Visit the UMW Presidents Collection site to read about more of our past presidents and see what finding aids are available, or make an appointment to come by Special Collections to view some of our unique materials.

May 19, 2017

New Finding Aid Published

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As a follow-up to my previous post, I’m excited to report that we’ve successfully published a new finding aid! A Guide to the Michael Louis Altstetter Records is now available to view through the Virginia Heritage database of archival resources.

First of many new finding aids to come!

First of many new finding aids to come!

To help put this into context, I’d like to answer a few questions you may have:

What is a finding aid?

Virginia Heritage’s FAQ does a good job of answering this:

Finding aids (also called guides or descriptive inventories) are the key to locating primary source materials. The finding aid provides a comprehensive overview of a collection, explaining how it is organized, outlining a collection’s origin, contents and dates, and listing locations within a collection where relevant materials may be found. It also informs the researcher about how a collection may be accessed or copied.

Basically, a finding aid tells you what we have in our physical manuscript collections. Finding aids don’t display digital content–you’d still have to come to our reading room to view these items–but they do function as the best way to determine if our manuscript collections have what you’re looking for.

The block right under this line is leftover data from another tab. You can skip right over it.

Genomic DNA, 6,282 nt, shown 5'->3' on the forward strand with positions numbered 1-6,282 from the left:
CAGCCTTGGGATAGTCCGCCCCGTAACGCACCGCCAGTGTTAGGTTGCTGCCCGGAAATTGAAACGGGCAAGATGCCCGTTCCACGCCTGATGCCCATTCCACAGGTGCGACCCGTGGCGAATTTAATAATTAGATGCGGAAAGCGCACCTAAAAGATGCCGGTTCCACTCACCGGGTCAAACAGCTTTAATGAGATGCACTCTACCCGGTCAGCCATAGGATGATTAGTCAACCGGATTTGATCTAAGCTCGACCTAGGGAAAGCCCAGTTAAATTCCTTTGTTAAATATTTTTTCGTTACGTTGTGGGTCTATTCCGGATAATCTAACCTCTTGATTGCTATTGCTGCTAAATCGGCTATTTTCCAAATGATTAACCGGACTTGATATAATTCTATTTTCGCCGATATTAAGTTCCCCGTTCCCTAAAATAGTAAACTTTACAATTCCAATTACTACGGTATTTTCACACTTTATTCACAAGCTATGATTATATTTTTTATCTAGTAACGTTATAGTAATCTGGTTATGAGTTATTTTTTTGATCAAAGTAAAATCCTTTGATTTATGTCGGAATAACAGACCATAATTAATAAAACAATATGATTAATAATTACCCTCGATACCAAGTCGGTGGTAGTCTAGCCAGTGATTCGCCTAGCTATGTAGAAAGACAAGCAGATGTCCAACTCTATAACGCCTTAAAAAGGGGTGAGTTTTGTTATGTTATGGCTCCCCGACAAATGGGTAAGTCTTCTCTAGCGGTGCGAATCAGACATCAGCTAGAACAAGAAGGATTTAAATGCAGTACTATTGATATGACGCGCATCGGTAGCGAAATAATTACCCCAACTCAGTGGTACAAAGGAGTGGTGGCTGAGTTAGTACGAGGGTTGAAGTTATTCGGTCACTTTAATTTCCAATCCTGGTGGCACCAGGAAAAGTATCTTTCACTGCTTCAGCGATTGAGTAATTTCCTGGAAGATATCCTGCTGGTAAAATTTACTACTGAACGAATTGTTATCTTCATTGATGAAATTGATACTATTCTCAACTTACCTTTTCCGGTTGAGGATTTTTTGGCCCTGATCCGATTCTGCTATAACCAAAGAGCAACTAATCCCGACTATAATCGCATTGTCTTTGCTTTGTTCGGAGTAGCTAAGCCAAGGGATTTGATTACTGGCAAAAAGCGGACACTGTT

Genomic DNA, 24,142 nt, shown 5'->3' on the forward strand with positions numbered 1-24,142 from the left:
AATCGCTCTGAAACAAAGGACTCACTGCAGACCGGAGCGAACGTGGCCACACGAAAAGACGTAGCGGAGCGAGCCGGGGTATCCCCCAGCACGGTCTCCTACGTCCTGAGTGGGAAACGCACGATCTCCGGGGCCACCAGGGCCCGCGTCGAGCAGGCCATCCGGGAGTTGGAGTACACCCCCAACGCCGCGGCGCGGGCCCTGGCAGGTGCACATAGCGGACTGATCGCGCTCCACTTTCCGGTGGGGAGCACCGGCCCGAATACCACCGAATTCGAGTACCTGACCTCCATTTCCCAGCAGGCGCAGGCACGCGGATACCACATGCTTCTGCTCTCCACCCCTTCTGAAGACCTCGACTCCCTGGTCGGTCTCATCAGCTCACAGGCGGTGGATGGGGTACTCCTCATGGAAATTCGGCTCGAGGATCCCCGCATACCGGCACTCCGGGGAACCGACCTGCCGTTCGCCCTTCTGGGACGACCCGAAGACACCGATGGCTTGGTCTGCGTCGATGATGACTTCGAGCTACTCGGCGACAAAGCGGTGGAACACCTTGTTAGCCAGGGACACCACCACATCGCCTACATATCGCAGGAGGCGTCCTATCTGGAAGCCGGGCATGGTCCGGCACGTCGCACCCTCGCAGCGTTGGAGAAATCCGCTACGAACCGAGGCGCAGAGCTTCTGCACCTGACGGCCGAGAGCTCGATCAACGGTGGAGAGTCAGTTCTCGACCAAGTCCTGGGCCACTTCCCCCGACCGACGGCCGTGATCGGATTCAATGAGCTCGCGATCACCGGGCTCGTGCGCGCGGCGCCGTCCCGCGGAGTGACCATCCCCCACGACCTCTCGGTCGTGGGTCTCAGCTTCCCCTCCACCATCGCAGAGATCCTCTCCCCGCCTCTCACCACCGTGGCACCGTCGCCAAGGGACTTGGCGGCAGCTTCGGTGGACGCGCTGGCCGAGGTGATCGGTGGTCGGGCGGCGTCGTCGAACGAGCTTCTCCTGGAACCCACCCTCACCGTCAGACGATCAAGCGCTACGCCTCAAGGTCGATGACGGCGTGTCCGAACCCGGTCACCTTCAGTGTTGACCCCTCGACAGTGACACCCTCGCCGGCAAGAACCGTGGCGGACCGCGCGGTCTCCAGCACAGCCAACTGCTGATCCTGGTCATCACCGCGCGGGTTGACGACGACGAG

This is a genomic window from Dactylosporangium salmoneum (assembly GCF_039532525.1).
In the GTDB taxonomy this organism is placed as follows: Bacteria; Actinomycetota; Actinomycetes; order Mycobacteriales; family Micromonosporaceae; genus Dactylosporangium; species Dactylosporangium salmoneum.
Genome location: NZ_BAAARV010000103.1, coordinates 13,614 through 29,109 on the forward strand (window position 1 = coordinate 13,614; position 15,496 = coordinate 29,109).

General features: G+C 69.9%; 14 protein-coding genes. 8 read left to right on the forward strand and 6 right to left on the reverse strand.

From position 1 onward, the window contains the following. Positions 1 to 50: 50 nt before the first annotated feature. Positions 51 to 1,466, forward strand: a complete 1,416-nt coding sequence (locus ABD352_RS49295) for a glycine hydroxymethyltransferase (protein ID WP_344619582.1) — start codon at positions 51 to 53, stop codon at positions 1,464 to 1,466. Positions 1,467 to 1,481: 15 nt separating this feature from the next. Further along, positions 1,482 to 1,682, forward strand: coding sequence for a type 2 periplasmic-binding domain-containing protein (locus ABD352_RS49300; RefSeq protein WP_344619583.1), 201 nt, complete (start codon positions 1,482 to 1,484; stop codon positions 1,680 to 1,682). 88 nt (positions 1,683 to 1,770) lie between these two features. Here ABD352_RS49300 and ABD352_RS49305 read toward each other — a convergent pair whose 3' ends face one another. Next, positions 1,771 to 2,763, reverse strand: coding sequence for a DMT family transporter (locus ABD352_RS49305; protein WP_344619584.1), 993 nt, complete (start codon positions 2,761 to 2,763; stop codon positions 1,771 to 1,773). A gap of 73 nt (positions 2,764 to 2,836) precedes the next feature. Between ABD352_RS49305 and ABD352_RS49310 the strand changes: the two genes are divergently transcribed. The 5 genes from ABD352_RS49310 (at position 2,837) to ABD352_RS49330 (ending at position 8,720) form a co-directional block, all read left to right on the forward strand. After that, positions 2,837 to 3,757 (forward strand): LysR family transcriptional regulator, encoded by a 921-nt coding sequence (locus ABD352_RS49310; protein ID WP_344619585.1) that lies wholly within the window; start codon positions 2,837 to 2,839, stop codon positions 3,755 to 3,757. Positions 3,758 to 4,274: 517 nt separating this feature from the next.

What is Virginia Heritage?

This is a centralized database that we use as a repository for our finding aids, along with many other Virginia institutions with archival collections. Various participating universities, libraries, and museums across the state upload their finding aids here as a way of consolidating resources and making those resources widely available. You can search finding aids broadly by subject or keywords, or you can narrow down your search to a specific institution.

Visit About Virginia Heritage if you’re interested in learning more about what they do, the history of the project, and the participating institutions.

How can I see what finding aids UMW has available?

Right here!

But for future reference, Special Collections and University Archives has a link to the current, full list of finding aids on our homepage, in the Resources and Services menu.

screenshot sc menu

You can also find us on the main Virginia Heritage page by selecting University of Mary Washington as the repository and clicking search.

screenshot vh

Does UMW have more in the archives than what’s listed here?

Absolutely! We’re working on making more of our manuscript collections searchable and available for research.

Part of the goal of processing the Altstetter collection was for me to become familiar with coding the finding aid according to established standards (Encoded Archival Description, or EAD, is generally accepted as the XML standard for encoding finding aids). Now that I’ve figured out the basics of EAD and publishing online, I’ll be focusing on producing finding aids for those manuscript collections that have higher potential research value. We want to increase our visibility and make sure that anyone interested can discover our resources.

In the meantime, feel free to visit Special Collections’ Research and Instruction page to learn about additional ways to find and access our various collections and artifacts. We’re always happy to help!

February 16, 2017

Detective Work in the Archives

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A successful reference search in the archives always makes for a good day and a good blog post!  Last semester, Senior Courtney Squires visited the University Archives looking for a photograph of a bookcase that she owns.  Her aunt had purchased the piece locally when UMW used to sell their used furniture directly to the community and gave it to her niece.

MWCBookcaseThe bookcase has a label “M. Washington College, Jul 31, 1941” glued to its back.

Bookcase Label: M. Washington College, Jul. 31, 1941